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Cross-Platform Game Development for C++ Developers, Part III: The 3D Irrlicht Engine

  • August 24, 2005
  • By Victor Volkman
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Particle System

The next special effect is a lot more interesting: a particle system. The particle system in the Irrlicht Engine is both modular and extensible, yet still easy to use. You simply put the particle emitters into a particle system scene node and thus the particles seem to appear from nothing. These emitters are quite configurable and usually have lots of parameters like particle direction, amount, and color.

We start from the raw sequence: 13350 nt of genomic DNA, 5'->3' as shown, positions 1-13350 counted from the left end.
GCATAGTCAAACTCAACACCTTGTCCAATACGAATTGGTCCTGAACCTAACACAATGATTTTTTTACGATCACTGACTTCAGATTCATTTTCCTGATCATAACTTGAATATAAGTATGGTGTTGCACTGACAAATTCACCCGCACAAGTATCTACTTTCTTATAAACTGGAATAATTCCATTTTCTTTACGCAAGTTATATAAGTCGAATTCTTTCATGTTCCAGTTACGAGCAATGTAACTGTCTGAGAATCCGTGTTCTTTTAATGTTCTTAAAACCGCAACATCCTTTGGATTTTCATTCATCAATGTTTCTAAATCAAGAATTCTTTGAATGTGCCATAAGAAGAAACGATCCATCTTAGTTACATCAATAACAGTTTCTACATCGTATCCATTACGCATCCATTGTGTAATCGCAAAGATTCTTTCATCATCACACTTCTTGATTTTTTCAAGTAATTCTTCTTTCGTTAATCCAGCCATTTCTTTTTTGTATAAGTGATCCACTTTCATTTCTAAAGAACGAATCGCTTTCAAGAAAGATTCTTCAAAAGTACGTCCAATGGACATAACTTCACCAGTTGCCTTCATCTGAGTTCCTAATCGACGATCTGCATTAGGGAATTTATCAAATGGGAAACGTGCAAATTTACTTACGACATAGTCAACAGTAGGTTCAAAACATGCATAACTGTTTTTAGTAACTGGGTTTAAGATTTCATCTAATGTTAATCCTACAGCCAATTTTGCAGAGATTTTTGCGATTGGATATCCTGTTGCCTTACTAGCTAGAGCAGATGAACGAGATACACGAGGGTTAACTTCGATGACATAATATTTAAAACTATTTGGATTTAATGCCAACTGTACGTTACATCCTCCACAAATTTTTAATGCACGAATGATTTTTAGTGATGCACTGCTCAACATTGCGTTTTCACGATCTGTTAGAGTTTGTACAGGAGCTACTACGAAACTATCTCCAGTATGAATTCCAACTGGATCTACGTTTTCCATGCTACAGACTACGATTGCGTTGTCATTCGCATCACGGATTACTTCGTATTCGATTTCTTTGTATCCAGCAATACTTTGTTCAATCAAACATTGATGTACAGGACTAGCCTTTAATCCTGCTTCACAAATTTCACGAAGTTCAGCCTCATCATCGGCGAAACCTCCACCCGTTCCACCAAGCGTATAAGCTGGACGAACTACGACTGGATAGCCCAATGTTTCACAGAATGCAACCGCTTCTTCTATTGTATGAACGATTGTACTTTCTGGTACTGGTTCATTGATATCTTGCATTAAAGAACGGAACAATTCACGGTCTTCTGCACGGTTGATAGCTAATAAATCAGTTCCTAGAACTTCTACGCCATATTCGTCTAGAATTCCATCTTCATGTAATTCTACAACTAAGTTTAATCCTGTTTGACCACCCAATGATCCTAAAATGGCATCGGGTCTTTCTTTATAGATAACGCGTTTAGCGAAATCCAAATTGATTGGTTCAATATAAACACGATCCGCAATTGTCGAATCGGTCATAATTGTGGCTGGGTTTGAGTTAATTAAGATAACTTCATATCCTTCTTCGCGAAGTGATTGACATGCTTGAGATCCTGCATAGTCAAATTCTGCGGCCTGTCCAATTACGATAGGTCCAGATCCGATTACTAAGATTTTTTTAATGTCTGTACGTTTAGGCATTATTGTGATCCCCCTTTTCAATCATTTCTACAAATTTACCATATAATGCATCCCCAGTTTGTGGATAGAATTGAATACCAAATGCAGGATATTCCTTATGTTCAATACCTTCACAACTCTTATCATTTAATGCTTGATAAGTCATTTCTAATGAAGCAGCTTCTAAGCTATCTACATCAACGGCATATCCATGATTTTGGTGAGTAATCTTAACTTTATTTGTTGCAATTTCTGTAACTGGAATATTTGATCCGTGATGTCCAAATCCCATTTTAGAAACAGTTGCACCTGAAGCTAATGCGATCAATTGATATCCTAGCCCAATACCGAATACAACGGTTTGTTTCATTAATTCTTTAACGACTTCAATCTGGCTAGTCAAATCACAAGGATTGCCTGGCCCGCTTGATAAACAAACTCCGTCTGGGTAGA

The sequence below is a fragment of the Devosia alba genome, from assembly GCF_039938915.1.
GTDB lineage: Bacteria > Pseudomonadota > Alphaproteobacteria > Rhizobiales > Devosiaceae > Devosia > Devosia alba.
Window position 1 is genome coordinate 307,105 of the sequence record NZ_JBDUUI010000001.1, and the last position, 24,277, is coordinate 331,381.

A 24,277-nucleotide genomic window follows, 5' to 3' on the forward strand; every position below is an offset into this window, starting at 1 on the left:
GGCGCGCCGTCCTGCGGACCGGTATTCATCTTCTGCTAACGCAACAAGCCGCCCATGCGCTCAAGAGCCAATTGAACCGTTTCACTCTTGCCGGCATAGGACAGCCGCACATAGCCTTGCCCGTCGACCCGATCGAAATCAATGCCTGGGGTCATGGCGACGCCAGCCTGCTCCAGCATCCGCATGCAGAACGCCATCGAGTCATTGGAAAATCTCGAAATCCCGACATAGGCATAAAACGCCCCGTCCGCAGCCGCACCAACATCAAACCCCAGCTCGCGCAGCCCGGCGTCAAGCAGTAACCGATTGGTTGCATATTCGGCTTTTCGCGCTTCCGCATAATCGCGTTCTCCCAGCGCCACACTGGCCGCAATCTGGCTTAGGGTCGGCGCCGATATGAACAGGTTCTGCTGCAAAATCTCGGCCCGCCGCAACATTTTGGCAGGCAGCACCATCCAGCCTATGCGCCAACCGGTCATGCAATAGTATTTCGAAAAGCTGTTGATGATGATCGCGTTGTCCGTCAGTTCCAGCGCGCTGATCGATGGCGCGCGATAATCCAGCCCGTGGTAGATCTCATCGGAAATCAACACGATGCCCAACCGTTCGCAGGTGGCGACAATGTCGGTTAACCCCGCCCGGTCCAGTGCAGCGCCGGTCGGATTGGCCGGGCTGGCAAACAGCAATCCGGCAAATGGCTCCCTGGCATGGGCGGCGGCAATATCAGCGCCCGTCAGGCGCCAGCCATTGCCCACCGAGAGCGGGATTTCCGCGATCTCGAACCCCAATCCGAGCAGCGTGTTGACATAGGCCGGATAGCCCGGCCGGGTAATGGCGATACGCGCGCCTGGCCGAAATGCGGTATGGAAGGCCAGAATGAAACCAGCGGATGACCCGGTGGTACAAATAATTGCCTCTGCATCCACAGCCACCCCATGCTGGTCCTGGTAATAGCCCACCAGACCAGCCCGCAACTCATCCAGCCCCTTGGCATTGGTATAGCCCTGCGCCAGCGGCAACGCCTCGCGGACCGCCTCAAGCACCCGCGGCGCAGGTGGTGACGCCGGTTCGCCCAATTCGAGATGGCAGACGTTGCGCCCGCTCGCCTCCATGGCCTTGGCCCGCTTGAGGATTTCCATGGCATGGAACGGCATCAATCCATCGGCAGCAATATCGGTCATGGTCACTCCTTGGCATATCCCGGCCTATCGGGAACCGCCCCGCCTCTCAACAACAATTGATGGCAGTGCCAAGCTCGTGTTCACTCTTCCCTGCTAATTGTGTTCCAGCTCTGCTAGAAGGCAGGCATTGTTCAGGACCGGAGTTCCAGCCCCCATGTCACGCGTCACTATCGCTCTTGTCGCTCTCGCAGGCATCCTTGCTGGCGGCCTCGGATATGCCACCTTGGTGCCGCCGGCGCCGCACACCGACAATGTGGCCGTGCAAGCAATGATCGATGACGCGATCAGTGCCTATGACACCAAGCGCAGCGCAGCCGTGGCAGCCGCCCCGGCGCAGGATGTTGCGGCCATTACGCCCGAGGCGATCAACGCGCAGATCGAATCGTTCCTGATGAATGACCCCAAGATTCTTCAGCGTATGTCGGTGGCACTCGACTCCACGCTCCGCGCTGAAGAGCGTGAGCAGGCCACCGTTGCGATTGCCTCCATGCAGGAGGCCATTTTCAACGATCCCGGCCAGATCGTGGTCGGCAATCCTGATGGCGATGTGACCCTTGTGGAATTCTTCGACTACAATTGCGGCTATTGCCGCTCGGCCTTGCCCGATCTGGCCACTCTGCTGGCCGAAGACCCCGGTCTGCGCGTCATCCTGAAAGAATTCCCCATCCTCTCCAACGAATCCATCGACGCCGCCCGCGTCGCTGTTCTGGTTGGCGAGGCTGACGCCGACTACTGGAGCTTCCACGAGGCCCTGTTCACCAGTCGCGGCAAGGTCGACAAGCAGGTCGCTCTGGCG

Of course, emitter types differ (for example, a point emitter that lets particles pop out at a fixed point). If the particle emitters available in the engine are not enough for you, you can easily create your own. Simply derive a new class from the IParticleEmitter interface and attach it to the particle system using setEmitter().

The next example creates a box particle emitter. As you might expect, it creates particles randomly inside a bounding box. The parameters define the box, direction of the particles, minimal and maximal new particles per second, color, and minimal and maximal lifetime of the particles.